Macedonia’s real estate market remains weak, after a short-lived recovery in 2010. During 2015, the average price of dwellings in Macedonia fell 0.9% (nominal and inflation-adjusted) to MKD 46,085 (USD 839) per square metre (sq. m.), based on figures from the State Statistical Office. This is the fifth annual drop in house prices since 2011.
The price falls are concentrated in the capital city, Skopje:
Although there is no reliable public data on the number of dwellings sold, during the previous decade there had been strong demand for houses in Skopje, home to a third of the country’s population. This led to something of a construction boom, preceded and followed by strong rise in prices. Spikes in prices were especially visible in the 2007-2009 period, with price growth reaching 19.9% in the capital.
Builder profits, reportedly, became large – encouraging new and more construction. Space became limited in the wider city centre, and numerous residential areas grew on the city’s perimeter.
Demand, however, has slowed in recent years, with a period of real panic about over-building in 2013. Demand dropped by around 30% according to estimates, with around 4,000-5,000 new unsold flats in Skopje. Vacancy at delivery stood at 43% in 2013, according to Forton.
Bank portfolios became saturated by bad real estate loans. Data on the sectoral breakdown of non-performing loans (NPLs) are unavailable but it is safe to assume that many are in construction. In 2013, the National Bank decided to gradually write off the real estate assets on bank accounts (at a rate of 20% per year) in an effort to bring order in banks’ balance sheets.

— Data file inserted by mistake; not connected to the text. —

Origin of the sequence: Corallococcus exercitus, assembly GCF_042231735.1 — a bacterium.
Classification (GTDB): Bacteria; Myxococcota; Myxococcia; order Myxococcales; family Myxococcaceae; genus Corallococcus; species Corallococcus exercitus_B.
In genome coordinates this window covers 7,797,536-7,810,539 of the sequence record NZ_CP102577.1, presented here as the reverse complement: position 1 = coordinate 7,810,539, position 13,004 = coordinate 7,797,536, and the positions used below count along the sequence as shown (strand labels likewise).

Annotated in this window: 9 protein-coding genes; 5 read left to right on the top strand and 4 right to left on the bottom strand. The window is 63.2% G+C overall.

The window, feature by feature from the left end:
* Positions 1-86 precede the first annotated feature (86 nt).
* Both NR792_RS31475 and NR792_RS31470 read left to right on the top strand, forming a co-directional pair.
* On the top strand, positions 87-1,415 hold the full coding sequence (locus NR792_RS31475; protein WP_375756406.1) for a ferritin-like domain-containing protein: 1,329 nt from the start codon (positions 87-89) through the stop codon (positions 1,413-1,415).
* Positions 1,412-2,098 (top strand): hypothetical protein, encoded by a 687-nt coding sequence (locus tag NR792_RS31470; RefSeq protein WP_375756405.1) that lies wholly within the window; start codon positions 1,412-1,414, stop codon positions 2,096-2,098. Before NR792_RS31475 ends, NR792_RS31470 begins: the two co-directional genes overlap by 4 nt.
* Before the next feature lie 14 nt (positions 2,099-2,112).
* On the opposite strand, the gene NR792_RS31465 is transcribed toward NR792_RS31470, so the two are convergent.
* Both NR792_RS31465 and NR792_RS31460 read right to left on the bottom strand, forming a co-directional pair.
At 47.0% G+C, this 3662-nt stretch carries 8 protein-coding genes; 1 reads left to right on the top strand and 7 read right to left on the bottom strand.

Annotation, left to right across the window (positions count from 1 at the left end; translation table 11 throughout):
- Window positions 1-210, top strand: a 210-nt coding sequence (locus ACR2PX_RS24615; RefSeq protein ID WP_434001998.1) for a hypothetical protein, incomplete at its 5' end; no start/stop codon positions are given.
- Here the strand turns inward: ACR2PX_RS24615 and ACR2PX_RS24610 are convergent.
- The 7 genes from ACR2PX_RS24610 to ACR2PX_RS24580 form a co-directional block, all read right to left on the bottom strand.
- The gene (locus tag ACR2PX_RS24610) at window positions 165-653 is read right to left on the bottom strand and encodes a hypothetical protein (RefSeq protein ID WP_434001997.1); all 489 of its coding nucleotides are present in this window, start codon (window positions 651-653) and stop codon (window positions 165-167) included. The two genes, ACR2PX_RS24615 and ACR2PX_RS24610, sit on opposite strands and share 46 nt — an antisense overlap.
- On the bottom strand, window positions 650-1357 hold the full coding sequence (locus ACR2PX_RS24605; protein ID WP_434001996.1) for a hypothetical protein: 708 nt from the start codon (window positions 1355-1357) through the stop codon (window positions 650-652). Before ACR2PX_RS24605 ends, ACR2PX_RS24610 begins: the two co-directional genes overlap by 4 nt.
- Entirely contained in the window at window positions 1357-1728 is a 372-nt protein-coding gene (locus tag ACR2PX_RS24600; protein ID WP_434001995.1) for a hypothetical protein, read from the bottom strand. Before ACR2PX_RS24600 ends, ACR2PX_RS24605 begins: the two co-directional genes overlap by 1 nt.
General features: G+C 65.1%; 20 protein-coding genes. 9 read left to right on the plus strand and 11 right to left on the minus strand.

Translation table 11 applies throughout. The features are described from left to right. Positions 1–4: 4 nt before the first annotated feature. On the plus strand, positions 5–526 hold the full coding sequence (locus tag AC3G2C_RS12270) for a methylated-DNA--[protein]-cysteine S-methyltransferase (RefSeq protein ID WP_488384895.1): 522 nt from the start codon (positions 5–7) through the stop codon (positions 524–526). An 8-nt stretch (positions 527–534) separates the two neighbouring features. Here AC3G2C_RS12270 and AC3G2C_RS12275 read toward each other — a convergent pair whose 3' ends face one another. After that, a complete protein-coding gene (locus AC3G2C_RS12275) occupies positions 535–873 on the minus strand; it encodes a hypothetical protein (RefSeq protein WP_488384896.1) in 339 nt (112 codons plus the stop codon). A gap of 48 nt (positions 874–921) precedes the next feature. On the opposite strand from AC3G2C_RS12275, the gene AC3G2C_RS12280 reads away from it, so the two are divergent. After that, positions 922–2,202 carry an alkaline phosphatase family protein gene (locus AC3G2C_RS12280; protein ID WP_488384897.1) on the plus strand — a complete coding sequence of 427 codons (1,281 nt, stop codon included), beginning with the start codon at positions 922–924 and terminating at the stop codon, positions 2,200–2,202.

However since then, there appears to have been a recovery, with building permits rising in 2014 and 2015 from 2013´s low, especially in Skopje. The number of building permits grew 13.2% to 6, 174 in 2015, 59.4% of which were in the capital. The expected value of construction amounted to MKD 2.3 million (USD 41, 973) in December 2015, up 19% compared to the same month in 2014.
Loans for house purchases increased 17.2% y-o-y to MKD 30.72 billion (USD 559 million) in February 2016, from a year earlier. About 86% were denominated in domestic currency while the remaining 14% were in foreign currency. The mortgage market comprises 25% of the total lending market in February 2016, slightly up from 24% of total lending in 2015.
In an effort to help the housing market, the government has increased its subsidies for homebuyers to 75% of the monthly bank mortgage (from an initial 50%) for new flats and houses costing under €900 per sq. m. for the first five years. This means that for a flat with an average price of MKD 3.12 million (USD 60,000), the government will pay a total of MKD 937,331 (USD 17,050) through subsidies.
Total provisions – funds set aside by banks to cover non-performing loans (NPLs) – increased to 108.4% in Q4 2015 from 103.1% of NPLs [I don´t understand this number], data from the National Bank show.
The National Bank’s interest rate remains at 3.25% after being cut by a total of 50 basis points in January and July 2013 amidst reduced inflationary pressures and lacklustre economic growth.